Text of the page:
Storming The Gates

"I come inside through the big wooden doors. These are elaborately decorated with religious symbols of dragons, monsters, and fiery animals real only to an Asian religious practitioner. I see many people with their prayer sticks. I smell the incense engulfing the whole prayer room. I come inside this beautiful temple and soak in the presence of spirituality that I cannot comprehend. To my right, a person whom I presume is an expert--not only because of his dashing robe and regal hat, but mainly because of his confident way of explaining things--is showing some visitors the way to use the prayer gong in their time of worship. Everyone is lost in their utterance, petitions for a need that I will never understand. I say a prayer to the Almighty God and Savior of all people to hear the prayers of these people."

One afternoon, I was in the streets of Kowloon and came into a Chinese temple. I went inside through the doors that were open to both tourists and worshippers. I went in, in a manner of speaking, "storming the gates of heaven" for the people who are seeking true spirituality and needing the answers to their supplications from the Creator of the universe. I went in and prayed with the Chinese people in that prayer room. I was engulfed in the smell of the incense. I was lost in the rhythmic sound of the prayer gong. I was shoulder to shoulder with them. However, I will never know the intent of their hearts. Nor will I ever come close to comprehending their religiosity. All I could do is say a simple prayer on their behalf, or as some of my friends would say: storm the gates of heaven. In that Kowloon temple, I asked God to listen to us. I probably would never witness the answers to these prayers. One thing I knew then that is still true now: God is moving in every place of worship and all the prayer rooms in the world, and He is drawing every Asian to Himself.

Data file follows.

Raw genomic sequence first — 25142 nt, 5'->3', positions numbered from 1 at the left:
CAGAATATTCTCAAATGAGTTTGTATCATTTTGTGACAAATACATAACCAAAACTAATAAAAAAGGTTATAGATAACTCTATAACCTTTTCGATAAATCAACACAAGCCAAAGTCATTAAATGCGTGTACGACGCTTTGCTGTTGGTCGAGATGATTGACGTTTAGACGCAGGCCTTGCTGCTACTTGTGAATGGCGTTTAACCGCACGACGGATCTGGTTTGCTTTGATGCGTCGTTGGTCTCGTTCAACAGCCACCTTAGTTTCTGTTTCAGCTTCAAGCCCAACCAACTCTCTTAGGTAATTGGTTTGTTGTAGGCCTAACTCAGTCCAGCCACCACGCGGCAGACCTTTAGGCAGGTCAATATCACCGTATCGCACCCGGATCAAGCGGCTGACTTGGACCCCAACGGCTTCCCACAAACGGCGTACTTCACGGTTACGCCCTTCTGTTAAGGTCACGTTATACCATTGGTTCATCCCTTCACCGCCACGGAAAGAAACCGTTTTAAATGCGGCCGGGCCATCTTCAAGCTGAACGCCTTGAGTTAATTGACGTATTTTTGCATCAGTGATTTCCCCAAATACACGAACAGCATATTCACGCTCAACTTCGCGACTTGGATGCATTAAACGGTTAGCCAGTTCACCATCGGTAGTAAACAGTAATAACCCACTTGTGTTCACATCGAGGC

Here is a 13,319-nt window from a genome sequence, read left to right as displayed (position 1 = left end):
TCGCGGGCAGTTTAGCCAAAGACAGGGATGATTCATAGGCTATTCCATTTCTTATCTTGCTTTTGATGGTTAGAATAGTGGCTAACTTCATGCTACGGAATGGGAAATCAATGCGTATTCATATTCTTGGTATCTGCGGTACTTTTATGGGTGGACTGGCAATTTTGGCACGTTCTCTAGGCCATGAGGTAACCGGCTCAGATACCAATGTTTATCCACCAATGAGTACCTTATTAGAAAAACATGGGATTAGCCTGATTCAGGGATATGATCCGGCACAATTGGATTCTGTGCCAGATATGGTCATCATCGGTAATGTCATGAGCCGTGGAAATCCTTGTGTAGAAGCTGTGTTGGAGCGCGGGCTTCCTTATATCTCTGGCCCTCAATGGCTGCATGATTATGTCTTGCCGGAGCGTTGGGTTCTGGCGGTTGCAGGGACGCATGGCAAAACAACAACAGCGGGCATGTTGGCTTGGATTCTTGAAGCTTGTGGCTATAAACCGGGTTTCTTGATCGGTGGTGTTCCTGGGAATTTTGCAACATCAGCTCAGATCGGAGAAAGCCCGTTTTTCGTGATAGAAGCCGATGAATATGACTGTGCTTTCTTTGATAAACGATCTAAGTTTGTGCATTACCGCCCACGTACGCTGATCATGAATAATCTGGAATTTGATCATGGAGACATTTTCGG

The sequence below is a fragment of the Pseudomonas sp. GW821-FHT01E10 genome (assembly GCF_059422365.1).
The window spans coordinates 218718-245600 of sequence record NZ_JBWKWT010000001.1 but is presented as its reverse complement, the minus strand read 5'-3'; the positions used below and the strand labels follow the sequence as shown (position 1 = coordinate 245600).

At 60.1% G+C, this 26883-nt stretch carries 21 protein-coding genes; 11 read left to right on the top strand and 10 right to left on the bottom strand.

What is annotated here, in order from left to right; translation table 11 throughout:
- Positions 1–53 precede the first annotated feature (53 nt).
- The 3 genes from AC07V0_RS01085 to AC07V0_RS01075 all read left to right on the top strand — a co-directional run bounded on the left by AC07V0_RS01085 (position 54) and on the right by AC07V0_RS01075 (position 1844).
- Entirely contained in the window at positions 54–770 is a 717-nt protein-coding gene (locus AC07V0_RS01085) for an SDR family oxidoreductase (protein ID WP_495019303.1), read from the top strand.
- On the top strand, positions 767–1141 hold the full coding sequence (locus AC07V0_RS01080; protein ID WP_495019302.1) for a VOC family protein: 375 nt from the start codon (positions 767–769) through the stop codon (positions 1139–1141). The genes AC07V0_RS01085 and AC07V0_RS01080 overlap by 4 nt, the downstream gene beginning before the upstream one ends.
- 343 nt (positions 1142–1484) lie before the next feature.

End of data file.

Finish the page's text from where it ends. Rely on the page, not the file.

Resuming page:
Easter Greetings From Up in a Mountain

The angels said, "Why do you stand here looking into the sky?" (Acts 1:11) Here in this biblical account, the angels are simply reminding the disciples that Jesus is coming back again. They left the Mount of Olives and went to the Upper Room to pray. It is at this point that the Holy Spirit came in mighty power, giving the gift of tongues to the disciples that resulted in many people coming to God in salvation and repentance. But first things first--they had to leave the mountain where Jesus was taken up into heaven right before their very eyes.

This week is holy week. Back in the Philippines during this whole week, time comes to a stand still. Holy Week traditions abound in this country, some not so good but a few brings the Filipino Christians to remember Jesus' sacrifice in the cross and His glorious resurrection. This week here in Kaohsiung, Taiwan, here in the seminary, nothing much is happening. We have a little worship service tomorrow, full of Easter liturgy commemorating Christ' death and rising from the dead. I am playing the guitar in one of the songs. Very simple. It is not really a big holiday. Unlike the Philippines and the USA with its Easter bunnies, egg hunts, and, in some large churches, a grandiose choral presentation--the Easter Cantata.